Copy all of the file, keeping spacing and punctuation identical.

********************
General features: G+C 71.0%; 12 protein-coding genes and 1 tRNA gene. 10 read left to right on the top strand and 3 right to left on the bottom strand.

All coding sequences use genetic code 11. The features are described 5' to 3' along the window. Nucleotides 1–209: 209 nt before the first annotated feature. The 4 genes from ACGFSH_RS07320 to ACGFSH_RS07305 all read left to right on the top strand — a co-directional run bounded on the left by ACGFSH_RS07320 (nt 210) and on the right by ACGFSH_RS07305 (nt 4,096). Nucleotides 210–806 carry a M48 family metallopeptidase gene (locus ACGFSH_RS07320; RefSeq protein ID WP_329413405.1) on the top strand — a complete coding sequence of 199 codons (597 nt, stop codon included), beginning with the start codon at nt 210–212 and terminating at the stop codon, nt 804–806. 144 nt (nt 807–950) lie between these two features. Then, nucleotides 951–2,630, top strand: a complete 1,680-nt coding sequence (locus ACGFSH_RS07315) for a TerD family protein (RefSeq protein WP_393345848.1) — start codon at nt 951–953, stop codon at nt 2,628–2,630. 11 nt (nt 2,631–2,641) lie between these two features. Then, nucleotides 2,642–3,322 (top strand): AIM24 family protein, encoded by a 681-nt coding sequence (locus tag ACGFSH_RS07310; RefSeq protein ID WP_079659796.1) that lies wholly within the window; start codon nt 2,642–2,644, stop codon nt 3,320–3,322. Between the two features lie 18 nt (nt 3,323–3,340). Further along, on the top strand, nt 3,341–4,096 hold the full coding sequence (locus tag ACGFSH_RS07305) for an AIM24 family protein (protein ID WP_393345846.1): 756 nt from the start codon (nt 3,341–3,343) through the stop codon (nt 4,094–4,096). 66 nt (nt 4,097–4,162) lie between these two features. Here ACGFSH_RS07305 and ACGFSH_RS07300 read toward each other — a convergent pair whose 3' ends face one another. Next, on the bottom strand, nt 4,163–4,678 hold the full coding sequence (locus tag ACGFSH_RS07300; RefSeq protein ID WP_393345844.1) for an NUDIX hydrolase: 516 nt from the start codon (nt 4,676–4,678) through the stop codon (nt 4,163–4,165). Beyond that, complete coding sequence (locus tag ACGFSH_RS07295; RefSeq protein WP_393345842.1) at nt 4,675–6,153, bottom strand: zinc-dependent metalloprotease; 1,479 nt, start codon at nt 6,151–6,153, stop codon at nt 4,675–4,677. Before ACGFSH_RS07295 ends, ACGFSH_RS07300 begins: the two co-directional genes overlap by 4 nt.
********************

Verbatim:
General features: G+C 71.0%; 12 protein-coding genes and 1 tRNA gene. 10 read left to right on the top strand and 3 right to left on the bottom strand.

All coding sequences use genetic code 11. The features are described 5' to 3' along the window. Nucleotides 1–209: 209 nt before the first annotated feature. The 4 genes from ACGFSH_RS07320 to ACGFSH_RS07305 all read left to right on the top strand — a co-directional run bounded on the left by ACGFSH_RS07320 (nt 210) and on the right by ACGFSH_RS07305 (nt 4,096). Nucleotides 210–806 carry a M48 family metallopeptidase gene (locus ACGFSH_RS07320; RefSeq protein ID WP_329413405.1) on the top strand — a complete coding sequence of 199 codons (597 nt, stop codon included), beginning with the start codon at nt 210–212 and terminating at the stop codon, nt 804–806. 144 nt (nt 807–950) lie between these two features. Then, nucleotides 951–2,630, top strand: a complete 1,680-nt coding sequence (locus ACGFSH_RS07315) for a TerD family protein (RefSeq protein WP_393345848.1) — start codon at nt 951–953, stop codon at nt 2,628–2,630. 11 nt (nt 2,631–2,641) lie between these two features. Then, nucleotides 2,642–3,322 (top strand): AIM24 family protein, encoded by a 681-nt coding sequence (locus tag ACGFSH_RS07310; RefSeq protein ID WP_079659796.1) that lies wholly within the window; start codon nt 2,642–2,644, stop codon nt 3,320–3,322. Between the two features lie 18 nt (nt 3,323–3,340). Further along, on the top strand, nt 3,341–4,096 hold the full coding sequence (locus tag ACGFSH_RS07305) for an AIM24 family protein (protein ID WP_393345846.1): 756 nt from the start codon (nt 3,341–3,343) through the stop codon (nt 4,094–4,096). 66 nt (nt 4,097–4,162) lie between these two features. Here ACGFSH_RS07305 and ACGFSH_RS07300 read toward each other — a convergent pair whose 3' ends face one another. Next, on the bottom strand, nt 4,163–4,678 hold the full coding sequence (locus tag ACGFSH_RS07300; RefSeq protein ID WP_393345844.1) for an NUDIX hydrolase: 516 nt from the start codon (nt 4,676–4,678) through the stop codon (nt 4,163–4,165). Beyond that, complete coding sequence (locus tag ACGFSH_RS07295; RefSeq protein WP_393345842.1) at nt 4,675–6,153, bottom strand: zinc-dependent metalloprotease; 1,479 nt, start codon at nt 6,151–6,153, stop codon at nt 4,675–4,677. Before ACGFSH_RS07295 ends, ACGFSH_RS07300 begins: the two co-directional genes overlap by 4 nt.